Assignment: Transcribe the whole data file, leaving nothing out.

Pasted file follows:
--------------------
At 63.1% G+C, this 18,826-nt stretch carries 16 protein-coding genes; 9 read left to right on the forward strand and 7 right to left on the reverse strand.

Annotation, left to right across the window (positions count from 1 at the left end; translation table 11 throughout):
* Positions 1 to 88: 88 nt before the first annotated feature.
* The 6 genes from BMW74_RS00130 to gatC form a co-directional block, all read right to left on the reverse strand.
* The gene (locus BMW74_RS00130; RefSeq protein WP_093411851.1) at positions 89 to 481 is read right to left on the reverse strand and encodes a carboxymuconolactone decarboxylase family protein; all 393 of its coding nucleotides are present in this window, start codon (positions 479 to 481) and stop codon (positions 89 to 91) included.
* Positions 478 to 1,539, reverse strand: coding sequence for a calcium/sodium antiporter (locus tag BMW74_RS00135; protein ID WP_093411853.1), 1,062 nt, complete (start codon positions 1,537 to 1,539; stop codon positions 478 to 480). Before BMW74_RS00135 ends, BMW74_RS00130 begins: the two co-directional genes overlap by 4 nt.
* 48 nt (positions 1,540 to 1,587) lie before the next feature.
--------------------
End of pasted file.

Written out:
At 63.1% G+C, this 18,826-nt stretch carries 16 protein-coding genes; 9 read left to right on the forward strand and 7 right to left on the reverse strand.

Annotation, left to right across the window (positions count from 1 at the left end; translation table 11 throughout):
* Positions 1 to 88: 88 nt before the first annotated feature.
* The 6 genes from BMW74_RS00130 to gatC form a co-directional block, all read right to left on the reverse strand.
* The gene (locus BMW74_RS00130; RefSeq protein WP_093411851.1) at positions 89 to 481 is read right to left on the reverse strand and encodes a carboxymuconolactone decarboxylase family protein; all 393 of its coding nucleotides are present in this window, start codon (positions 479 to 481) and stop codon (positions 89 to 91) included.
* Positions 478 to 1,539, reverse strand: coding sequence for a calcium/sodium antiporter (locus tag BMW74_RS00135; protein ID WP_093411853.1), 1,062 nt, complete (start codon positions 1,537 to 1,539; stop codon positions 478 to 480). Before BMW74_RS00135 ends, BMW74_RS00130 begins: the two co-directional genes overlap by 4 nt.
* 48 nt (positions 1,540 to 1,587) lie before the next feature.